The new "E-Papers" section of "Dialogue, A Journal of Mormon Thought"
has been introduced with a debate on Chiasmus in the Book of Mormon.
The Papers section of Dialogue Paperless will supplement the printed
journal by housing digital documents that qualify as papers, not
because they are printed on paper, but because they are complete
pieces, duly refereed and edited and hitherto unpublished. The section
will include articles, essays and poetry.
This section will debut with a rather technical topic, intentional
chiasmus in the Book of Mormon. Chiasmus, a literary device akin to
rhyme, alliteration, and stanzaic structure, is thought to have been
consciously used by Old Testament authors. Its appearance in the Book
of Mormon is therefore seen by many as evidence that the Book of
Mormon is indeed the translation of an ancient record. There is an
extensive literature on intentional chiasmus in the Book of Mormon,
both positive and negative.
The present posting consists of two papers, one arguing for
intentional chiasmus in the Book of Mormon, the other arguing against
it. Our readers may join in the discussion if they wish, adding their
own insights or asking questions of the authors of the two posted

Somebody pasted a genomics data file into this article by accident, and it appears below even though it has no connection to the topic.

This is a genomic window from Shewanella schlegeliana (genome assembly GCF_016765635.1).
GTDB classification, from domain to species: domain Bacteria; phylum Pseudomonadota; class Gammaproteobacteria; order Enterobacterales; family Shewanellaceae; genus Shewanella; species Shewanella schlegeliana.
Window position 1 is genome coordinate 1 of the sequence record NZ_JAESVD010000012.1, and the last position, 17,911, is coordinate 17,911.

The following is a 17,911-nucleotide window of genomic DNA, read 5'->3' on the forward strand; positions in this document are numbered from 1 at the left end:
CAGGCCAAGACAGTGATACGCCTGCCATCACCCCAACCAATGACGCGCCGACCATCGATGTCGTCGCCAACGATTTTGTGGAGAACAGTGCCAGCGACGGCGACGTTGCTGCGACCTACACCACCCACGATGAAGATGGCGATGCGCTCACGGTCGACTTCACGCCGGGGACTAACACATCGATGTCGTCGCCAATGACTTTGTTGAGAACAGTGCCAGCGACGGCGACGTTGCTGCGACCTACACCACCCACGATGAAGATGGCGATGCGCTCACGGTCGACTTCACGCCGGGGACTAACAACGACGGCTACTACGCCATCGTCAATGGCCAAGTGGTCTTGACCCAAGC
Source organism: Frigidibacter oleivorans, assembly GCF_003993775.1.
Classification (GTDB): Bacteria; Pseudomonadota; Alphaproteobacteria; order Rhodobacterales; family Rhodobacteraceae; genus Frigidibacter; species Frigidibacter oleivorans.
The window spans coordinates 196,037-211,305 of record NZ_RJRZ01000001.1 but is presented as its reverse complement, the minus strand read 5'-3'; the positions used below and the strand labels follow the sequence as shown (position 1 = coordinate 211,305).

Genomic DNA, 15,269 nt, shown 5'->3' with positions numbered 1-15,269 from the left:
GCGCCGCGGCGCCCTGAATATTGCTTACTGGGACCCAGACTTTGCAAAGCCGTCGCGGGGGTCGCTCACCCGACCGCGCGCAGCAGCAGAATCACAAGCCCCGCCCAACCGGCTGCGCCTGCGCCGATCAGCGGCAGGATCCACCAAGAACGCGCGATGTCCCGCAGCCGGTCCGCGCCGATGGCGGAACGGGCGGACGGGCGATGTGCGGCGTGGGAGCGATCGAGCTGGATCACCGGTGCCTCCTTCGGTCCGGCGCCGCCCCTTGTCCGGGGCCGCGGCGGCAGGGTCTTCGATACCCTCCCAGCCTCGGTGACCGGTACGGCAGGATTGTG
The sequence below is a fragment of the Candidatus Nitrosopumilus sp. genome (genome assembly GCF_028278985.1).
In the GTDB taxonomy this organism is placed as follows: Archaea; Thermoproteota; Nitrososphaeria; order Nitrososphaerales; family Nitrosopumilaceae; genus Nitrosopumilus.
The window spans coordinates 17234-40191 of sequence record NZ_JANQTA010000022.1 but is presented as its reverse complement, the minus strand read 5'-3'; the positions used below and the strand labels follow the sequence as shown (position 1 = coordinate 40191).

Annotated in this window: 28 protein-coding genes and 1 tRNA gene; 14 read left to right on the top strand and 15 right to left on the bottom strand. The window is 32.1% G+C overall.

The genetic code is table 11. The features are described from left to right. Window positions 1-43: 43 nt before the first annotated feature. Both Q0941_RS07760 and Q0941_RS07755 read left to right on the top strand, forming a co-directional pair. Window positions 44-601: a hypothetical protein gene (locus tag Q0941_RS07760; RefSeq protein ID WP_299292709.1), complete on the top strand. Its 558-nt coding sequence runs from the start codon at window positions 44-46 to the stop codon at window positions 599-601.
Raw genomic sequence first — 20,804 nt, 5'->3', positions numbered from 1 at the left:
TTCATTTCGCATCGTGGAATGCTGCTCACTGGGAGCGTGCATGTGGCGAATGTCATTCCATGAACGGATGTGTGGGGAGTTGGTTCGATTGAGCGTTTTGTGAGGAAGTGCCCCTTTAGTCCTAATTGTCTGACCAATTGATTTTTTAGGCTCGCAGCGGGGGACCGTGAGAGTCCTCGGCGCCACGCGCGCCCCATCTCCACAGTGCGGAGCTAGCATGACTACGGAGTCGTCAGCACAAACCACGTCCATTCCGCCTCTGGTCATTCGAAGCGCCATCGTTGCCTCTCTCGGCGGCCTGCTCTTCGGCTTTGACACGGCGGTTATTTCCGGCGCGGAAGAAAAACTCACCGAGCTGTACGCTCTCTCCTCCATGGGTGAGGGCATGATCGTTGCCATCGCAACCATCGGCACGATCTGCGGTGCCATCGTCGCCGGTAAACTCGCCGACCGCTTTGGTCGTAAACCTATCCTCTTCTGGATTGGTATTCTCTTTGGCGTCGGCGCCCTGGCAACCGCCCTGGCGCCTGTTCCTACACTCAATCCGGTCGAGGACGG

arguments in the comments section of this post. Comments will not
appear immediately because they will be placed in a moderation queue.
The first statement is "Response to Earl Wunderli's 'Critique of Alma
36 as an Extended Chiasm'" by Boyd F. Edwards and W. Farrell Edwards.
In this piece, the Edwardses, son and father, continue an earlier
defense of intentional chiasmus in the Book of Mormon.
The second statement is "Earl Wunderli Responds," by Earl M. Wunderli.
In this piece, Wunderli continues his argument against intentional
BACKGROUND TO THE PRESENT POSTING
The following articles, which precede these responses, will be of
interest to those unfamiliar with the debate.
1. The most important early statement favoring intentional chiasmus
in the Book of Mormon is John W. Welch, "Chiasmus in the Book of
Mormon," BYU Studies 10, no.1, (1969): 69-84. You can download a free
copy of this article at Chiasmus in the Book of Mormon. Users of
Microsoft Explorer may have difficulty accessing this site. In that
case, an alternate browser such as Foxfire, available in free
download, is advised.
2. Boyd F. Edwards and W. Farrell Edwards offer statistical support
for Welch's argument in their article, "Does Chiasmus Appear in the
Book of Mormon by Chance?" BYU Studies 43, no. 2, (2004): 103-130;
available online, with supplemental materials, at Does Chiasmus Appear
3. Earl M. Wonderli argues against intentional chiasmus in the Book
of Mormon in "Critique of Alma 36 as an Extended Chiasm," Dialogue: A
Journal of Mormon Thought, 38, no. 4 (Winter 2005): 97-112. You may
also read an electronic version of it on the Past Issue Selections of